The symposium presented here brings together the interventions of four of the participants in the seminars mentioned above, namely Karl Klare (Northeastern University), Steve Winter (Wayne State University) Oliver Gerstenberg (University College London) and Neil Walker (University of Edinburgh). In addition to these four interlocutors, I have also invited Richard Mailey (Centre for Constitutional Studies of the University of Alberta) to join the discussion. Richard’s and Oliver’s interventions respectively supplement CE’s engagement with current debates in constitutional theory with additional thoughts regarding the horizontal effect of constitutional rights (discussed in chapter 13 of CE) and the weak-form constitutional adjudication on the strength of which a prominent strand of current constitutional scholarship seeks to address the problem of judicial overreach and/or underreach that arises when constitutional disputes involve polycentric questions that classical formats of judicial review generally seek to avoid (discussed in chapter 10 of CE). Richard invokes aspects of Canadian constitutional law, notably the judicial practice of issuing suspended declarations of invalidity and the “not-withstanding” clause in Canada’s Charter of Rights and Freedoms (which allows Canadian legislatures to derogate from certain constitutional rights commitments for renewable five-year periods), to show that the often-perceived “bluntness of constitutional law as a tool to fix private relations can be softened in ways that render the horizontal effect of fundamental rights less problematic than it is often taken to be. Oliver elaborates a democratic-experimentalist model of constitutional review to show how constitutional adjudication can be reconceived as a process of facilitating an on-going political debate about divisive social questions. There are firm resonances between Richard’s and Oliver’s contributions and Frank considers them both consistent with the Rawlsian understanding of constitutional review that he develops in CE.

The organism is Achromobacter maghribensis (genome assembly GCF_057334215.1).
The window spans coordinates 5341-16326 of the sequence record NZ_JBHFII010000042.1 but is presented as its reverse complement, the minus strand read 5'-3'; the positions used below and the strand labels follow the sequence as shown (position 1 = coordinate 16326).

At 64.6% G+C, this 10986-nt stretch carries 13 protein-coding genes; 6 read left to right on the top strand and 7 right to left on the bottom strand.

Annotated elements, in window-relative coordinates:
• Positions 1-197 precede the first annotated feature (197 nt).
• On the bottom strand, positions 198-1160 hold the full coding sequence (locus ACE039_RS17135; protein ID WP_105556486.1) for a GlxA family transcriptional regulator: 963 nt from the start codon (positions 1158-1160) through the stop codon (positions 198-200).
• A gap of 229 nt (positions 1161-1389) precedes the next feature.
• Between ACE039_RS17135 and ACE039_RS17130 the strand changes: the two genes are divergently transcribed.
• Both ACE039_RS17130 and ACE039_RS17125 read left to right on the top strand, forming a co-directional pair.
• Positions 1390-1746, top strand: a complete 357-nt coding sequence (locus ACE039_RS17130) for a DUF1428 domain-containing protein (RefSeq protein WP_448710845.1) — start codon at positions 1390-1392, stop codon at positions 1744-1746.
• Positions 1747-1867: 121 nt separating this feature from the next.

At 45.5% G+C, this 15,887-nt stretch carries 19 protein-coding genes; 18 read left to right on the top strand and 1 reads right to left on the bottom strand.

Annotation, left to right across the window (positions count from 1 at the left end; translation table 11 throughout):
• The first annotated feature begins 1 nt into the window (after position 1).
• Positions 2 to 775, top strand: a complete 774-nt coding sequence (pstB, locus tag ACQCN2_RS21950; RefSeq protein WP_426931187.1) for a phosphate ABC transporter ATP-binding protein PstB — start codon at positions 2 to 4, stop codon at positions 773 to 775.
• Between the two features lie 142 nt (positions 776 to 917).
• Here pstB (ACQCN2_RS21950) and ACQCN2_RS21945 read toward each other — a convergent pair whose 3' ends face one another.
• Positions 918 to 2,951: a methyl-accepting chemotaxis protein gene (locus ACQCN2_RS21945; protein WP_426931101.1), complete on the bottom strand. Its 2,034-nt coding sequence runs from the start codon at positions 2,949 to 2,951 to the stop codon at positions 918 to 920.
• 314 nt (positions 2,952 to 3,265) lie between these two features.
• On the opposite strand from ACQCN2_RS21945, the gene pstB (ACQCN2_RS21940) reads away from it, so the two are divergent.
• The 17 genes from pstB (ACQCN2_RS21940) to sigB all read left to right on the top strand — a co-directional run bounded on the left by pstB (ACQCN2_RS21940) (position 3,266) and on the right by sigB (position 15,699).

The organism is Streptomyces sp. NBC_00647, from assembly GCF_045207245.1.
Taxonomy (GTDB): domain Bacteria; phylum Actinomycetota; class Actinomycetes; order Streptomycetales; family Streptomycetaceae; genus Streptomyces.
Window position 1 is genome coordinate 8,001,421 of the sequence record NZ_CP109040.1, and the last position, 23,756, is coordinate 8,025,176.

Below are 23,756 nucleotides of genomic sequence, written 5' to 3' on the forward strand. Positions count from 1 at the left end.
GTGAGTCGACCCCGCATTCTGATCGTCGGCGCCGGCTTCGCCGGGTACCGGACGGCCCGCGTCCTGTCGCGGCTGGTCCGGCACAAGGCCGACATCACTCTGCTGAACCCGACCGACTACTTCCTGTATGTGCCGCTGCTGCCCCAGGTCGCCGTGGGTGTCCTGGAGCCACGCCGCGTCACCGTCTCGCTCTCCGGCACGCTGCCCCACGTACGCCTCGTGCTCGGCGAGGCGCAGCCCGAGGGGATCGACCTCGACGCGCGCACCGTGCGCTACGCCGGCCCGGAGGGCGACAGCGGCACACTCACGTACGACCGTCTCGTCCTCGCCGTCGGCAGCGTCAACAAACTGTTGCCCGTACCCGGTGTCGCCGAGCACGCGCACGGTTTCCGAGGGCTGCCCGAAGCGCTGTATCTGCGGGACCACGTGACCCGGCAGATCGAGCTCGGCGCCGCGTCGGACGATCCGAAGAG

Karl and Steve embark on critiques of CE that one can now, after a century of realist and critical legal theory, aptly call critiques of formalism. Both claim that Frank does not distance himself from elements of Rawls’ thinking that they consider formalist in nature and therefore falls prey to the same formalism. The essential formalist element in Rawls’ think that Karl and Steve target concerns their claim that Rawls’ (and Frank’s) reliance on constitutional essentials constitutes a misguided endeavour to resolve constitutional disputes in a politically non-controversial and purely legal fashion. Frank answers to this critique by emphasizing that he has made it adequately clear in earlier writings, notably in Brennan and Democracy (1999), that he entertains no such formalist understanding of constitutional adjudication, as Karl also notes well. To this he adds a firm confirmation that CE does not, according to him, take any leave of that earlier position. The Rawlsian claim in CE that constitutional adjudication can resolve and should aspire to resolve vexing constitutional disputes persuasively enough to contribute significantly to the sustenance of a stable society does not in the least suggest that the resolutions offered would ever be politically uncontroversial or uncontentious, argues Frank. The Rawlsian (and Michelmanian) claim is only that constitutional review can play its part in the general sustenance of a stable liberal society if it would resolve divisive constitutional disputes with reference to an outer bound of reason that everyone committed to a full reciprocity of respect for difference could share.